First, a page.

Hello y’all! I’m starting off this post with some thoughts that have been running around my head as Valentine’s Day approaches, and following that I’m sharing a few of my favorite non-romance-focused literary relationships! I am completely open to continuing this dialogue if you have something to add, so feel free to comment your response or let me know what books or literary relationships you would have on a similar list!
Goodreads has dubbed this week as “Romance Week”! Which sounds fun at first, until you look around and realize that nearly everyone is doing this everywhere. Don’t get me wrong, it is absolutely important to invest in your relationships, especially romantic ones, and there is nothing wrong with celebrating them. These are an important part of many people’s lives. But do we all really need to hear about it and party it up for an entire week?
My biggest concern with Valentine’s Day is that it gives people a prime opportunity to worship their relationship, the idea of love, or a dream life they have created in their mind and are desperately trying to bring to reality at the expense of true identity and without a clear understanding of what love really is. While it is good to take a meaningful look at how you demonstrate affection to your loved ones and make sure they know how much they mean to you, human relationships should never be a thing of worship. It is not healthy or right to do so.
News flash: your significant other is not a god or goddess. I’ve seen this kind of language used a lot recently, and it bothers me. Not because I don’t like hearing about how wonderful your relationship is (although I admit that sometimes I don’t want to); it bothers me because I fear our society is making a habit of putting fallible people up on a pedestal and expecting them to be perfect. Or, worse yet, celebrating their failures or struggles with sin as something good. People will always fail. It is literally in our nature. Everyone, at some point, will give in to sin and fail those they love. Ignoring this fact is not healthy, even for a day. Yes, you may have found a person who seems to be perfect for you, but they are not perfect. On the other hand, dwelling on the things someone struggles with is also unhealthy, regardless of whether this is done in a critical or accepting manner.
Love is love, and sin is sin. The only one who will ever be perfect, able to meet all of anyone’s needs, and love you deeply is God. True love requires complete holiness, grace, justice, and other characteristics which we as people may imitate to the best of our ability but will never possess entirely. The Bible says that love covers a multitude of sins, but this should not lead to an acceptance of unrepentant sinful behavior.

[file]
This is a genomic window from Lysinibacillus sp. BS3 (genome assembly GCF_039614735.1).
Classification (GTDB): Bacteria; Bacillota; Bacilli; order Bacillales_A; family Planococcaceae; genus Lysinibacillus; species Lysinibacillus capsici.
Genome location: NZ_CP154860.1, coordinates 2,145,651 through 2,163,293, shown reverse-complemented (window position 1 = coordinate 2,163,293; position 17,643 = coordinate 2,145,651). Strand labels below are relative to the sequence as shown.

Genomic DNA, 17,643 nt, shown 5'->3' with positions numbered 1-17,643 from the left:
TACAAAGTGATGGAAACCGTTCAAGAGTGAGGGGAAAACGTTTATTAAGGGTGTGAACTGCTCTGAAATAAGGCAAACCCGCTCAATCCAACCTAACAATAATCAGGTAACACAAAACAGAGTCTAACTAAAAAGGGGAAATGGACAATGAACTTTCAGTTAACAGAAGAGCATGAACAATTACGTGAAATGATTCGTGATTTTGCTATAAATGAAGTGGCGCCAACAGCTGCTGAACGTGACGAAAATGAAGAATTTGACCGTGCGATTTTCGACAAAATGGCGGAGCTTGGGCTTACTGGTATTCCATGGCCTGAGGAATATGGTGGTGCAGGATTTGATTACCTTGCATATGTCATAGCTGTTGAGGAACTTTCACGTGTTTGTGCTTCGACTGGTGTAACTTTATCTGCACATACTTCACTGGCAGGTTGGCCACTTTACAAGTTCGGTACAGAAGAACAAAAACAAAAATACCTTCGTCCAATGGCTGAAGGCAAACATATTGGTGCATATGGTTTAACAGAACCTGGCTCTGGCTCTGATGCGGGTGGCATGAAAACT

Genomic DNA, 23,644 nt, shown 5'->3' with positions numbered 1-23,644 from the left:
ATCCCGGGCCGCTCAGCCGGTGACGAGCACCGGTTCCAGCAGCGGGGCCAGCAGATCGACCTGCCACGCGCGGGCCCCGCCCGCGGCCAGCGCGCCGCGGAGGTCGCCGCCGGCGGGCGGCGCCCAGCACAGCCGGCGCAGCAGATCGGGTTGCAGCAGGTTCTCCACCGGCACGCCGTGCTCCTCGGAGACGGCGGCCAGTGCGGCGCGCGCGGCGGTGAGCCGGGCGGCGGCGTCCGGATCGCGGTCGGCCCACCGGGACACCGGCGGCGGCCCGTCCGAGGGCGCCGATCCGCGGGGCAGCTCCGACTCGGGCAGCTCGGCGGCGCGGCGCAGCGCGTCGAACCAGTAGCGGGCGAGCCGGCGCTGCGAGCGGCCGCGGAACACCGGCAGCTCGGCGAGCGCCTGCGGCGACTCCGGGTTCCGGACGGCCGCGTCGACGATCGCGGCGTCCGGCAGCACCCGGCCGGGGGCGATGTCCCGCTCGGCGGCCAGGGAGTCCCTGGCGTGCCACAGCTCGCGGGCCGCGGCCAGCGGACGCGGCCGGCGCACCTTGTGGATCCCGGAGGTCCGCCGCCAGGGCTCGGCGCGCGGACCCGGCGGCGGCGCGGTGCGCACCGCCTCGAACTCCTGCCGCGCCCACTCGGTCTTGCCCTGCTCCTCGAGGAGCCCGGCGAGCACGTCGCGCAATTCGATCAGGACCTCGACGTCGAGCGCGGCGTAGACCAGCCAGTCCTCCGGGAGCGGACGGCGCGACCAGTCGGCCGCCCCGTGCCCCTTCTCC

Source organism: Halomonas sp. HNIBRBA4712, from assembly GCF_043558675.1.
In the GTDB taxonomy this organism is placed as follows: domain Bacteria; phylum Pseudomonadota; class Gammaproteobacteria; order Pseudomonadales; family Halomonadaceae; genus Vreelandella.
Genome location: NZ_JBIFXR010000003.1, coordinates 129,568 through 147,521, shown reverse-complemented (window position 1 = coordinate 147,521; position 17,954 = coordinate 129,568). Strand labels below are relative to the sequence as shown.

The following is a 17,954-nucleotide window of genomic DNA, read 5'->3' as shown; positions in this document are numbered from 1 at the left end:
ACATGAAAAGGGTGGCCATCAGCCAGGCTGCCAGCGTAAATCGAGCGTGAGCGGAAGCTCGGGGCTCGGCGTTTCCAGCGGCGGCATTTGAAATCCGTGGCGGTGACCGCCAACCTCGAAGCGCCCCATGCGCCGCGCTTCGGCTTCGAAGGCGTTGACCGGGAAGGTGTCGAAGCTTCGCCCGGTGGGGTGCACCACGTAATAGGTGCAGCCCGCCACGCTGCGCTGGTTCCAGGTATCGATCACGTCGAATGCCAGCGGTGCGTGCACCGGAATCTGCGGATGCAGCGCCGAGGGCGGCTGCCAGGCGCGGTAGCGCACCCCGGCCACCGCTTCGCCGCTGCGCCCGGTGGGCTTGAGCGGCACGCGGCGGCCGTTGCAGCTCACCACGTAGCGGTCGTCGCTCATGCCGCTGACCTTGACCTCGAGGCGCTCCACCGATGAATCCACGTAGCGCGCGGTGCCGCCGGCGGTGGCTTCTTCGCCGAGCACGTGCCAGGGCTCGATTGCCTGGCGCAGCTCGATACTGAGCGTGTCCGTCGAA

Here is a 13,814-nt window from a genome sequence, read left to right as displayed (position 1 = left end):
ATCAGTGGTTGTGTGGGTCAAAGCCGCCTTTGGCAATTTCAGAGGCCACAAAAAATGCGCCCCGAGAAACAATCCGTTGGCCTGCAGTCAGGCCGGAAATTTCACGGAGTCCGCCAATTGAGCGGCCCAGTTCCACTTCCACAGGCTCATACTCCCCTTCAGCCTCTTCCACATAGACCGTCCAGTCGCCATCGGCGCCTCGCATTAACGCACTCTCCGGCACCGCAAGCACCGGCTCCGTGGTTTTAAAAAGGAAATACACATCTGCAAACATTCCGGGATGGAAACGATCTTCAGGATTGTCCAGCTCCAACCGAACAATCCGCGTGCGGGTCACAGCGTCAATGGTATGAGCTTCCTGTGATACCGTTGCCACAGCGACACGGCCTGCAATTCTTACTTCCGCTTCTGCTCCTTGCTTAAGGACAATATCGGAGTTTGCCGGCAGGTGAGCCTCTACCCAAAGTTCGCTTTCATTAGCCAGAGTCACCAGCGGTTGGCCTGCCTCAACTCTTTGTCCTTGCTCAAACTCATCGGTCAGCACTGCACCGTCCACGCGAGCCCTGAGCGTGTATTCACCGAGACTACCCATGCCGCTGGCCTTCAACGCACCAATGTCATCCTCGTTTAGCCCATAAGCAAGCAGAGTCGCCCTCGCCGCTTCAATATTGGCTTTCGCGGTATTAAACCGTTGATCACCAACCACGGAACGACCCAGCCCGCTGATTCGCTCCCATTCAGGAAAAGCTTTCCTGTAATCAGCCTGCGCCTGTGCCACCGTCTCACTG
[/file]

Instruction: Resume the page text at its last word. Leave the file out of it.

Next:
This Valentine’s Day, I urge you to take a good hard look at what you are really celebrating and its priority in your life. Support, encourage, and love your family and friends, and don’t forget where your ultimate devotion belongs.
I’ve gathered here Five Awesome Non-Romantic Fictional Relationships. Since historical romance tends to be my favorite genre, it shouldn’t be a surprise that it actually took me a short while to put this together! If you’re looking for something to read this season which demonstrates strong platonic relationships, this might give you a good starting point to work from. Note that most of these books do also feature romance, but not at the exclusion of other relationships.
My Top Five Platonic Relationships in Literature
- Anne and Diana in Anne of Green Gables by L.M. Montgomery – This pair of best friends has been one of my favorites since the first time I read this book! Despite the way most people view Anne and her background, Diana befriends her and remains loyal despite the adventures Anne gets them both into and pressure from others.
- Katie Parker and Mrs. Scott in In Between by Jenny B. Jones – Katie and her foster mom definitely have their ups and downs. Jones does a wonderful job demonstrating a realistic, difficult relationship in this story, and how the gospel works to make each person stronger.
- Brittany and Mac in Miss Someday by RJ Ryker – Brittany is an orphaned college student with a rough past and a dream to be a professional musician; Mac is the owner of a cafe with regular open mic nights. He does his best to look out for Brittany, but doesn’t do anything for her. She is a strong character who does whatever she can to get what she wants and needs. Their inter-generational friendship is well developed and rich. You can find my review of this book here.
- Sky and Kareem in Saving Sky by Diane Stanley – While there are other aspects of this book that I do not particularly like, the friendship between Sky and Kareem is refreshing. The children have vastly different backgrounds and lives, yet when Kareem’s family is in danger, Sky and her parents go out of their way to protect and help him. Sky’s willingness to get to know him and help him is both brave and heartwarming.
- Josey and Della Lee in The Sugar Queen by Sarah Addison Allen – It’s been several years since I read this quirky magical realism tale, but this friendship made an impression on me. Della Lee is something of a fairy godmother to Josey, but she’s also hiding in Josey’s closet. Their conversations are funny, deep, and encouraging.
What are your thoughts on Valentine’s Day? Is there a platonic relationship that sticks out to you from literature? I would love to hear any and all (constructive) feedback, so leave me a comment with what you think!
Until the next chapter,
Image by Sharon McCutcheon via Unsplash.